- Categories is an improvisation game not listed in the workshop activities. Three players come up and form a line in front of the rest of the group. They are given a category (e.g. languages, vegetables, school subjects). Players take turns naming as many things from that category as they can. If there is too long a pause, a mistake or a repetition of something that has already been mentioned, he/she is out and replaced with another player. It can be used to reinforce vocabulary sets students have learned. [Back]
The following activities can be used on an individual basis, but as they are presented here, it is one workshop, using scaffolding techniques to get learners to bridge one skill to the next.5
3.1. Names to the left/right
The group stands in a circle. In this warm-up exercise, the teacher looks to the person on their left and says their own name to that person. Go around the whole circle once, with students looking at and saying their names to the person to their left. Once it comes back to the teacher, send the names to the right. Then create a rule where the direction of the pulse can change, depending which way the player who has the pulse looks. The focus here is on creating a flow of energy and connecting with other students.
3.2. Name Snap Concentration
The group stands in a circle. Create a rhythm together, two beats softly on the hips, and then a right snap, left snap, for four beats total. Then throw names around circle in random order, Cindy, Jeff, (now Jeff has control). Jeff, Aron, (now Aron has control) etc. The focus here is on solidifying the names learnt in the previous exercise and creating a rhythm as a group.
3.3. Speak or Point
The group stands in a circle. Players take turns either saying the name of a nearby player OR speaking the name. Point/speak/point/speak; it must stay in the order of either speaking, then pointing. Once the pattern is established, play more quickly. The focus here is creating rhythm and recognising patterns. We can also make plenty of mistakes in this game, as it is challenging, but the consequences are usually only laughter.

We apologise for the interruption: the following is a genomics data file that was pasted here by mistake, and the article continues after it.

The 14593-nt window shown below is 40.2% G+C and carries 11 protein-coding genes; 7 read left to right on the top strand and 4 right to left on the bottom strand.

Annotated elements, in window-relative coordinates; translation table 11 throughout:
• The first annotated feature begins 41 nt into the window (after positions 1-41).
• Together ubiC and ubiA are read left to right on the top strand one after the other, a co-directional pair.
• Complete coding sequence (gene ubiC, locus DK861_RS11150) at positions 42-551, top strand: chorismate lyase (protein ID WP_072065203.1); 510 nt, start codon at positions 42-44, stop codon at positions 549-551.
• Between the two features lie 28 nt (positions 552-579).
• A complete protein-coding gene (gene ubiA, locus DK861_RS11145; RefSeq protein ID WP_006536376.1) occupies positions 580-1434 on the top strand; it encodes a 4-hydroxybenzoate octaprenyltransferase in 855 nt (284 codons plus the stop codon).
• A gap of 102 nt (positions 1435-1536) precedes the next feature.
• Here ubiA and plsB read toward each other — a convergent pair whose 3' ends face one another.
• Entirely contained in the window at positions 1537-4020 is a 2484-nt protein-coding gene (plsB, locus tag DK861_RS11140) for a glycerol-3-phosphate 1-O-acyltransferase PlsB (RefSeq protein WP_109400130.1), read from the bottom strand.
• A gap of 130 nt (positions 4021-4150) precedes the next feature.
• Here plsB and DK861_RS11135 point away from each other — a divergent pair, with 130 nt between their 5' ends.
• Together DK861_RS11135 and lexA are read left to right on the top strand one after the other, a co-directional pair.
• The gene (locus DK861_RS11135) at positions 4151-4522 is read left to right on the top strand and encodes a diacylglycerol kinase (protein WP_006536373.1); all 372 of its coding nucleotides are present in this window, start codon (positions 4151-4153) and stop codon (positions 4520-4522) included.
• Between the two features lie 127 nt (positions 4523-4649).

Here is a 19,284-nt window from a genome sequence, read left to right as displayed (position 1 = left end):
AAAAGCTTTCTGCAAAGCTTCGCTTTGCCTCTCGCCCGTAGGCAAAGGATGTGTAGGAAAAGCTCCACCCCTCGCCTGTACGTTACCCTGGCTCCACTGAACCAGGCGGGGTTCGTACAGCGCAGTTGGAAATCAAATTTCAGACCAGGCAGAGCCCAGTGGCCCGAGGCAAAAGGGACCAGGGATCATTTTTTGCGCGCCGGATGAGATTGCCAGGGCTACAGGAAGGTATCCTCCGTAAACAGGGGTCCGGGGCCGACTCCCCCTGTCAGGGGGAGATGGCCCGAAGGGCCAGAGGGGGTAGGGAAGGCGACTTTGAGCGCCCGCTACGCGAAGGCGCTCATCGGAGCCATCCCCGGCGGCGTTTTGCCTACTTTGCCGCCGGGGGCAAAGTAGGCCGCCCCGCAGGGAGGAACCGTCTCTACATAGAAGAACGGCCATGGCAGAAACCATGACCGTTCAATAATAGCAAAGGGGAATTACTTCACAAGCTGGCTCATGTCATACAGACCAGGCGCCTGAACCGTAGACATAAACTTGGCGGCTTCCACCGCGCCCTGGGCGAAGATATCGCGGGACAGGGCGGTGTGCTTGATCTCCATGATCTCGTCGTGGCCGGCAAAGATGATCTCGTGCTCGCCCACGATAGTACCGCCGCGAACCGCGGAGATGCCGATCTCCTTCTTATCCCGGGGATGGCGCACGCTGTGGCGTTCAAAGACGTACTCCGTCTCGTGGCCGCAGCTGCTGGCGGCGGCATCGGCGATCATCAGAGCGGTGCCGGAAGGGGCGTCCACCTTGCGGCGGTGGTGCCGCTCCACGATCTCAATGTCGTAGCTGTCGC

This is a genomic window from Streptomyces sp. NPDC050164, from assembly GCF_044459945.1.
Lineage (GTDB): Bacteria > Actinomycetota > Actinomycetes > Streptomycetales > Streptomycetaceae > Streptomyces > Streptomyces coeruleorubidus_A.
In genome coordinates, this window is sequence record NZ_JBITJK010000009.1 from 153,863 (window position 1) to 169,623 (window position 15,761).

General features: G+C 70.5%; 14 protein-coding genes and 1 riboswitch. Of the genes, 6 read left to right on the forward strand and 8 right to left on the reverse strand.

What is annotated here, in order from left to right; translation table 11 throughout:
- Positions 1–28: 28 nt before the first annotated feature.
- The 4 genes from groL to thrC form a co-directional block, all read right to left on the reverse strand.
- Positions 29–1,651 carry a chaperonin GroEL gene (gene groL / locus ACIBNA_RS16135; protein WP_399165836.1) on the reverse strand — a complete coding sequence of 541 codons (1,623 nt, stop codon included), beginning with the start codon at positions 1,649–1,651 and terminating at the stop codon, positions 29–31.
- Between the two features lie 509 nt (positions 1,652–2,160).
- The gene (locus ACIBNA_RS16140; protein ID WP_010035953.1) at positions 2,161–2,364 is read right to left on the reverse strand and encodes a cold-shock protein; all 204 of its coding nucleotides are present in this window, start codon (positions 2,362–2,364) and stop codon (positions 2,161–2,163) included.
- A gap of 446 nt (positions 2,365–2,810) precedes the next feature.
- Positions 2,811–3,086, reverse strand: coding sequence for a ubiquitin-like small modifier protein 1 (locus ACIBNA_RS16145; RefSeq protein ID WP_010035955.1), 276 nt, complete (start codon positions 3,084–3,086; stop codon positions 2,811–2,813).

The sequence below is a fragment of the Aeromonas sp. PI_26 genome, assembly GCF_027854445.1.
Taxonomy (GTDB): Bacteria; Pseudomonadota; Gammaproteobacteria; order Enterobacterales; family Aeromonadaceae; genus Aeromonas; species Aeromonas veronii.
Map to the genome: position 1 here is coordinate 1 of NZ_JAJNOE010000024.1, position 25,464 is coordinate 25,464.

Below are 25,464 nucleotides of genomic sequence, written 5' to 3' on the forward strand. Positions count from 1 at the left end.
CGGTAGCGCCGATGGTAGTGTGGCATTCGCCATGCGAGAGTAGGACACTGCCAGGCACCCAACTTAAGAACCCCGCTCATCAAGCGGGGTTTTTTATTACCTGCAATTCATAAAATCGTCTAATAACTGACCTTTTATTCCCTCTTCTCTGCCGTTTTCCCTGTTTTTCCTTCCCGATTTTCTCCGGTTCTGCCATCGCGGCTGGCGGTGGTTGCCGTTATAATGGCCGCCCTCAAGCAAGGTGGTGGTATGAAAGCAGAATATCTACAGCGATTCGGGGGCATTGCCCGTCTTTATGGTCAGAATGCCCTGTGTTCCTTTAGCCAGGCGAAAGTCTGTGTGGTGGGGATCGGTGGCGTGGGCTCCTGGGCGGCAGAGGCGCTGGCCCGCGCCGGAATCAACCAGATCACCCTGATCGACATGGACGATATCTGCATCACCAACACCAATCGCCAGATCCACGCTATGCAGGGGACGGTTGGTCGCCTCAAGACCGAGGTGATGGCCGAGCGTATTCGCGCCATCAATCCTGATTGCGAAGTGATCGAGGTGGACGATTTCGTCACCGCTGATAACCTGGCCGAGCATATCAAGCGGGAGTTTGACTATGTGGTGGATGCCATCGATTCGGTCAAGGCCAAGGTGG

3.4. You, yes
The group stands in a circle. One person makes eye contact with another and points at them. The pointee says, 'yes' to acknowledge the offer. Once they hear 'yes', the pointer walks across the circle to take the pointee’s place. In the meantime the pointee has become the pointer, and must look to someone else to get a place in the circle. It is important that the players don't move from their spot until they have permission to get someone else's.
- Variation – substitute the players' name with 'you', to make it a name game. This exercise is important for making students say yes to everything, but also helps practice authentic listening and give and take.
3.5. Alphabet letters (in pairs)
Students will need space to carry out this exercise. In groups of two, players will become letters of the alphabet. When a letter is called, they become the letter together without speaking about their plan, simply becoming the letter 'A.' It can be upper case or lower case, but the key is agreement.
- Variation a – create different sized-groups, such as three, four, five or more students. The focus here is on how the exercise changes when more players are added.
- Variation b – Call the numbers at random, instead of alphabetically. The focus here is on spontaneity and allowance for more risk-taking.
3.6. 10-second objects (in two large groups)
Students will need space to carry out this exercise. The teacher divides the students into two groups. (This can work with very large groups, so the number of students in each group is unimportant, just that there is one group which actively does the activity and one which serves as an audience.) The teacher calls out an object, then counts to ten as the group becomes the object (e.g. a car, sofa, a pair of glasses).
- Variation for advanced learners – let one student from the opposite group explain the frozen object. The teacher might offer a helpful prompt such as, 'These are no ordinary glasses, Jimmy tell us about the glasses we are looking at!' Allowing some of the advanced students to do the descriptions is a good way of differentiating the task for stronger learners. The focus here is on spontaneity and agreement. It also aims to reinforce vocabulary sets. For the advanced variation, learners can practice spontaneous speech, and justifying what they see in the shapes.
3.7. I am a Tree